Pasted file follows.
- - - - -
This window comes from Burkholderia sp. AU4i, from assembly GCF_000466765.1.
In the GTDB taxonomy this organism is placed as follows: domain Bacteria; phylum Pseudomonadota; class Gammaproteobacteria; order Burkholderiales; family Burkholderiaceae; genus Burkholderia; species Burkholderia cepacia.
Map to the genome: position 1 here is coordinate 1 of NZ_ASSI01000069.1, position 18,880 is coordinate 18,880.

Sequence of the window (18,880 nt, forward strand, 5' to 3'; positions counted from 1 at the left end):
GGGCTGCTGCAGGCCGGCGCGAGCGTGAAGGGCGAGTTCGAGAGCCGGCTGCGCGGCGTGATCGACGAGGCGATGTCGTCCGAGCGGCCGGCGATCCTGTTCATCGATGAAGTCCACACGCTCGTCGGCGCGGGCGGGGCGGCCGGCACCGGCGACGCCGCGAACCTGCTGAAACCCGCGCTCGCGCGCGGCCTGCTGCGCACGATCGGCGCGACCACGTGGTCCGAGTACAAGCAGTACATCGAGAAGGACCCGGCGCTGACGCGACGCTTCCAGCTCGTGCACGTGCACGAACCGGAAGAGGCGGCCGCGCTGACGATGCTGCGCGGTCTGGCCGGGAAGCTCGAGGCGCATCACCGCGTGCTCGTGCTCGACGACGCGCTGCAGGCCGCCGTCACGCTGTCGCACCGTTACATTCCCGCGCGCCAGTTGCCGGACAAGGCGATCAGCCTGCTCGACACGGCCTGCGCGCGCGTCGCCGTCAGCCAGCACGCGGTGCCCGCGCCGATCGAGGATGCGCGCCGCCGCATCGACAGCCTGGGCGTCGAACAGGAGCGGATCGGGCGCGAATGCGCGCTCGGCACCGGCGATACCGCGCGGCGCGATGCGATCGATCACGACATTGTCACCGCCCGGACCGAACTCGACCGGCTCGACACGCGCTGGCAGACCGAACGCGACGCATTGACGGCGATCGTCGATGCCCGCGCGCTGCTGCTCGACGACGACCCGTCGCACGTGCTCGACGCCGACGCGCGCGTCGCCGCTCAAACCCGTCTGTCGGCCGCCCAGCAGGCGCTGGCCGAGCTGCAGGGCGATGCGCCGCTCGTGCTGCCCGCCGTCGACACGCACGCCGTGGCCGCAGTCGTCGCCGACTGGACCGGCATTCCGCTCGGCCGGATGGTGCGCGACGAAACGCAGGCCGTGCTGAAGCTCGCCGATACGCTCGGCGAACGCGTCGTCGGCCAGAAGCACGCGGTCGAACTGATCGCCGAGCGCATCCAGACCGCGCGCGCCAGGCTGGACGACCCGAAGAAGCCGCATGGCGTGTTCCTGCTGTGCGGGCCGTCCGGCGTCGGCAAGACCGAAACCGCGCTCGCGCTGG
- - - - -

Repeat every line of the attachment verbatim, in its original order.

This window comes from Burkholderia sp. AU4i, from assembly GCF_000466765.1.
In the GTDB taxonomy this organism is placed as follows: domain Bacteria; phylum Pseudomonadota; class Gammaproteobacteria; order Burkholderiales; family Burkholderiaceae; genus Burkholderia; species Burkholderia cepacia.
Map to the genome: position 1 here is coordinate 1 of NZ_ASSI01000069.1, position 18,880 is coordinate 18,880.

Sequence of the window (18,880 nt, forward strand, 5' to 3'; positions counted from 1 at the left end):
GGGCTGCTGCAGGCCGGCGCGAGCGTGAAGGGCGAGTTCGAGAGCCGGCTGCGCGGCGTGATCGACGAGGCGATGTCGTCCGAGCGGCCGGCGATCCTGTTCATCGATGAAGTCCACACGCTCGTCGGCGCGGGCGGGGCGGCCGGCACCGGCGACGCCGCGAACCTGCTGAAACCCGCGCTCGCGCGCGGCCTGCTGCGCACGATCGGCGCGACCACGTGGTCCGAGTACAAGCAGTACATCGAGAAGGACCCGGCGCTGACGCGACGCTTCCAGCTCGTGCACGTGCACGAACCGGAAGAGGCGGCCGCGCTGACGATGCTGCGCGGTCTGGCCGGGAAGCTCGAGGCGCATCACCGCGTGCTCGTGCTCGACGACGCGCTGCAGGCCGCCGTCACGCTGTCGCACCGTTACATTCCCGCGCGCCAGTTGCCGGACAAGGCGATCAGCCTGCTCGACACGGCCTGCGCGCGCGTCGCCGTCAGCCAGCACGCGGTGCCCGCGCCGATCGAGGATGCGCGCCGCCGCATCGACAGCCTGGGCGTCGAACAGGAGCGGATCGGGCGCGAATGCGCGCTCGGCACCGGCGATACCGCGCGGCGCGATGCGATCGATCACGACATTGTCACCGCCCGGACCGAACTCGACCGGCTCGACACGCGCTGGCAGACCGAACGCGACGCATTGACGGCGATCGTCGATGCCCGCGCGCTGCTGCTCGACGACGACCCGTCGCACGTGCTCGACGCCGACGCGCGCGTCGCCGCTCAAACCCGTCTGTCGGCCGCCCAGCAGGCGCTGGCCGAGCTGCAGGGCGATGCGCCGCTCGTGCTGCCCGCCGTCGACACGCACGCCGTGGCCGCAGTCGTCGCCGACTGGACCGGCATTCCGCTCGGCCGGATGGTGCGCGACGAAACGCAGGCCGTGCTGAAGCTCGCCGATACGCTCGGCGAACGCGTCGTCGGCCAGAAGCACGCGGTCGAACTGATCGCCGAGCGCATCCAGACCGCGCGCGCCAGGCTGGACGACCCGAAGAAGCCGCATGGCGTGTTCCTGCTGTGCGGGCCGTCCGGCGTCGGCAAGACCGAAACCGCGCTCGCGCTGG